There are few things that could give the Guantanamo Bay prison a more horrific reputation for violence than it already has.
From indefinitely detaining a Muslim population (many for years after being cleared for release) to charging Omar Khadr (a child detained and tortured at the age of 15) with war crimes, there are few surprises when it comes to the lengths to which the U.S. government will go to inflict violence on vulnerable communities.
Yet, according to one rumor, the Trump administration has just delivered a shock: Numerous reports coming out of the administration suggest that this notorious prison has been considered as a site to imprison migrant children.
For more cynical observers, this proposal for asylum seekers is no surprise at all. After all, it was roughly a year ago that the Trump administration adopted a policy of separating families, and has since detained thousands of children in remote desert facilities. In many cases those separations weren’t temporary but permanent, given the fact that the administration lost tabs on many of those children, or deported their parents.
The legality of the administration’s immigration detention policies has been fiercely debated. But Guantanamo has long been a site where the lawlessness maintained by the state remains, as the proverb says, out of sight, out of mind.
In fact, the prison has been used to house asylum seekers before. In 1994, Haitian children were held at the prison in “Camp Nine” — a site reserved exclusively for them. It was “catastrophic,” TIME reports. “Older children staged hunger strikes to protest their incarceration. ‘Houseparents’ who lived in the camps described the children as deeply traumatized, often screaming and sobbing as they lay awake at night. Reports of abuse proliferated.”
The government has dismissed similar complaints about its present camps, sugar-coating the conditions under which children have been held. They get pizza and ice cream and soccer fields, spokespeople say.
For all these supposed comforts, numerous asylum-seeking children have died in U.S. custody with zero accountability, suggesting that the range of possible outcomes for migrant children includes detention at best, and death at worst. Being detained at Guantanamo, a military prison notorious for indefinite detention and torture, may collapse this bleak range even further — and even more insidiously, make it exponentially more difficult to track what happens to these children.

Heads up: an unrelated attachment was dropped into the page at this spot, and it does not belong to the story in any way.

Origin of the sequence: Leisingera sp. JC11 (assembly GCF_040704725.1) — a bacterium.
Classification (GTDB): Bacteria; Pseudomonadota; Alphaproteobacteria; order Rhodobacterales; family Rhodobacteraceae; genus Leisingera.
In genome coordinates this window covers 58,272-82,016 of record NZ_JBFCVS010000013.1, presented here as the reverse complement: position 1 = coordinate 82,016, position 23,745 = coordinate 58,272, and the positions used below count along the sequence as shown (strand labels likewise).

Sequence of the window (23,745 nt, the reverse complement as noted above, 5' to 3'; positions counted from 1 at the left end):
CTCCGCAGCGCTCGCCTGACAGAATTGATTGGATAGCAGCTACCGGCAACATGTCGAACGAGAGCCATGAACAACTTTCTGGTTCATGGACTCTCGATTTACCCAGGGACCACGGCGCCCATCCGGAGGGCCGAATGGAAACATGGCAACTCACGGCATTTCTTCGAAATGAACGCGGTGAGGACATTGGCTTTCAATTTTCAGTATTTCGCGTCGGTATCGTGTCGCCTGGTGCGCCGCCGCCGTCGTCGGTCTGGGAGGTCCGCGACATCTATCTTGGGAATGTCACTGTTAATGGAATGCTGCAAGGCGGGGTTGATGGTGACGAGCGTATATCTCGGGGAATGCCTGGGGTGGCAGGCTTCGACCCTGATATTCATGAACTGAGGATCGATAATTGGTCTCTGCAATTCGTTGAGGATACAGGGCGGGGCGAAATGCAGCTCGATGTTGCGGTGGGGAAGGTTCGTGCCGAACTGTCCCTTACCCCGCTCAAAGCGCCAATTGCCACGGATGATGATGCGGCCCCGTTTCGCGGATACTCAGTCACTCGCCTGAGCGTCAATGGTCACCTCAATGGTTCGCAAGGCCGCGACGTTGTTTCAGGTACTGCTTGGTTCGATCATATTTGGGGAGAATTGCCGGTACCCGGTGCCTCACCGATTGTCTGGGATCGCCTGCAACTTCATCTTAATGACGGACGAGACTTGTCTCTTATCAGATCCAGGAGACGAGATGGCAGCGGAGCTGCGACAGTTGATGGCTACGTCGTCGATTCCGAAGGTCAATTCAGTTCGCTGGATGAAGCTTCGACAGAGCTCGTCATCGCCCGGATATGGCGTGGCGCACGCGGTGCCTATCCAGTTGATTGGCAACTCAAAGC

But the danger of Guantanamo isn’t just what happens to the people inside the prison — it’s how their imprisonment there appears to people outside the prison. Today, migrant children might be housed next to “terror suspects.” But, like so many Muslim prisoners who were summarily abducted and imprisoned without any evidence of a connection to terrorism, it may be only a matter of time before others imprisoned there — even children seeking asylum — become presumed “terror suspects” themselves. After all, prison bars don’t just prevent movement. They also lock away narratives that counter the U.S. government’s.
That may help explain the notorious prison’s extraordinary resilience. Despite nearly 18 years of near constant controversy — up to and including an order by the Obama administration to close it — the prison looks more likely to be expanded than closed.
Over his two years in office, Trump has signed an executive order to reverse Obama’s, advocated for the return of torture, hampered a detainee art program after a successful traveling exhibit humanized the prisoners, and eliminated the Special Envoy for the closure of Guantanamo. And while former prisoners had few resources to help them restart their lives even before Trump, any lucky enough to be released now are all but guaranteed to be sent to third-party countries, with no support system to help rebuild their lives.
What Guantanamo’s continued operation demonstrates is that if its legacy of imprisonment without charge, indefinite detention, and torture is not confronted directly, this and future administrations will only dream up ever more sinister uses for it.
This article was produced in partnership with In These Times.